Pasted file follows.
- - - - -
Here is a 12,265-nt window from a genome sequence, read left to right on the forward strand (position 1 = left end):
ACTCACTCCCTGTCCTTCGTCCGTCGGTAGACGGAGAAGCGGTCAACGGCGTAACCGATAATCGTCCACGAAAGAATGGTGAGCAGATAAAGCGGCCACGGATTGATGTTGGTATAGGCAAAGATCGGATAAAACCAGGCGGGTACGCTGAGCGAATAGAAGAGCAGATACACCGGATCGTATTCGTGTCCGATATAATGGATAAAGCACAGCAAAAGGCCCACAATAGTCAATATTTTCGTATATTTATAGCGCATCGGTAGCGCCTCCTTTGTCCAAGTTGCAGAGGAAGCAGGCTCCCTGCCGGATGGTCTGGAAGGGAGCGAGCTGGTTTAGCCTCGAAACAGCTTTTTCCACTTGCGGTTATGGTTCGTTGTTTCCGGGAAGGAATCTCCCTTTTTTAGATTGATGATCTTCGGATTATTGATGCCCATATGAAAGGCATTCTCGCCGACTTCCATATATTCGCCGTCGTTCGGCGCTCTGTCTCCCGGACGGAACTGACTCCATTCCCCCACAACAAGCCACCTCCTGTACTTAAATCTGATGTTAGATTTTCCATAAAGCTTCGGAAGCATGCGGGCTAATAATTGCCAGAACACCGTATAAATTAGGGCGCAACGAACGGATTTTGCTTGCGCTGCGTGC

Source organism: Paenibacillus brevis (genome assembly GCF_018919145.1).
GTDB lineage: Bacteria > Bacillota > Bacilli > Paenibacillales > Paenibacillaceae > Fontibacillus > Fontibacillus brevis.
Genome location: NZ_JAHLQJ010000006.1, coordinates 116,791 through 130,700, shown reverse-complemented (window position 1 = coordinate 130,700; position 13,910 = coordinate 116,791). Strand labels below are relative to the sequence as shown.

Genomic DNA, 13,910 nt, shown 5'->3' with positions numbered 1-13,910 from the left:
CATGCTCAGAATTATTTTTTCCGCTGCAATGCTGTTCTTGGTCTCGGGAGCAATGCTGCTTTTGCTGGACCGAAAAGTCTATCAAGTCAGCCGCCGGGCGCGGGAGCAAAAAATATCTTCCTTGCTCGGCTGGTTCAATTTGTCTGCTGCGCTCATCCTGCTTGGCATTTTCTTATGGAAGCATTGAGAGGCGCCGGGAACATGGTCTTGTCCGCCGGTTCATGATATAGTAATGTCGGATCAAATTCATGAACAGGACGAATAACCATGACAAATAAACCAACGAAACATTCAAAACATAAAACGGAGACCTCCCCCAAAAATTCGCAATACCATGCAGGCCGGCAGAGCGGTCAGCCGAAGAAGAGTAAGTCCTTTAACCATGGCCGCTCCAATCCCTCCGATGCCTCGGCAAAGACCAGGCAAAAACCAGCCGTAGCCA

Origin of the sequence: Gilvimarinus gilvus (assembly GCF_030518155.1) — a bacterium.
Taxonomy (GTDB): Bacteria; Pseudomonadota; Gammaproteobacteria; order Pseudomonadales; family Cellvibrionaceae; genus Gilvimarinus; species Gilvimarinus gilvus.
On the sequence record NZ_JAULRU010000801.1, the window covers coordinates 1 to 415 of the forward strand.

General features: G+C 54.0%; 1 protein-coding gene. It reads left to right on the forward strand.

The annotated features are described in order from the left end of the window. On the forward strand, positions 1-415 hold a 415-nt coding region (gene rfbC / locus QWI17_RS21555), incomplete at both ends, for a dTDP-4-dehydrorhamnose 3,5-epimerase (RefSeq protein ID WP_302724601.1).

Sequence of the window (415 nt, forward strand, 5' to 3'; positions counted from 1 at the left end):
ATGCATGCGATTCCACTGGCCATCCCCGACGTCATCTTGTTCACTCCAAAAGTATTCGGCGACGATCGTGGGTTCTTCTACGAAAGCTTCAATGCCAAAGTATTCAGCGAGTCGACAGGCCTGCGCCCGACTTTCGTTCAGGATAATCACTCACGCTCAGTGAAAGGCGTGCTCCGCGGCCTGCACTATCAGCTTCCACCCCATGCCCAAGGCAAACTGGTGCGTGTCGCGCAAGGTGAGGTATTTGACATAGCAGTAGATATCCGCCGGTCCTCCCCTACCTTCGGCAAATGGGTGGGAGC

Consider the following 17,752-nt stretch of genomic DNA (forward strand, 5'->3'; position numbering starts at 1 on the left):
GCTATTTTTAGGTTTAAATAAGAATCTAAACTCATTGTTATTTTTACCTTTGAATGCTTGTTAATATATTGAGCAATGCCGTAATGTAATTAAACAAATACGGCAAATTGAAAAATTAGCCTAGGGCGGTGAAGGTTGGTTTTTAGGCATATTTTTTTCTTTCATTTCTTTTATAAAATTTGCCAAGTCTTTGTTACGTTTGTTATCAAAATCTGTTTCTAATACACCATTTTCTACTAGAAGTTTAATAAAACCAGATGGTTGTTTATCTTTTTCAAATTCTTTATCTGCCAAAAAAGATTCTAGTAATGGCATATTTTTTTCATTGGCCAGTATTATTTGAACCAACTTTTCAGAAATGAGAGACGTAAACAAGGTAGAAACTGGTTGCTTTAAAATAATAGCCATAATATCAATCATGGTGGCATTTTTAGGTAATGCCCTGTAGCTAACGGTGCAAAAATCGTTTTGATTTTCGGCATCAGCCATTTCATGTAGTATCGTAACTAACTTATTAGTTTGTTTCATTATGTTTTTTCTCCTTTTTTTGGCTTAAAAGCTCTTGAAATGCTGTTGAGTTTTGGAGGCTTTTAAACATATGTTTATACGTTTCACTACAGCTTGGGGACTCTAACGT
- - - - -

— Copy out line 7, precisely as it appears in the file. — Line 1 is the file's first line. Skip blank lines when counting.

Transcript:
CATGCTCAGAATTATTTTTTCCGCTGCAATGCTGTTCTTGGTCTCGGGAGCAATGCTGCTTTTGCTGGACCGAAAAGTCTATCAAGTCAGCCGCCGGGCGCGGGAGCAAAAAATATCTTCCTTGCTCGGCTGGTTCAATTTGTCTGCTGCGCTCATCCTGCTTGGCATTTTCTTATGGAAGCATTGAGAGGCGCCGGGAACATGGTCTTGTCCGCCGGTTCATGATATAGTAATGTCGGATCAAATTCATGAACAGGACGAATAACCATGACAAATAAACCAACGAAACATTCAAAACATAAAACGGAGACCTCCCCCAAAAATTCGCAATACCATGCAGGCCGGCAGAGCGGTCAGCCGAAGAAGAGTAAGTCCTTTAACCATGGCCGCTCCAATCCCTCCGATGCCTCGGCAAAGACCAGGCAAAAACCAGCCGTAGCCA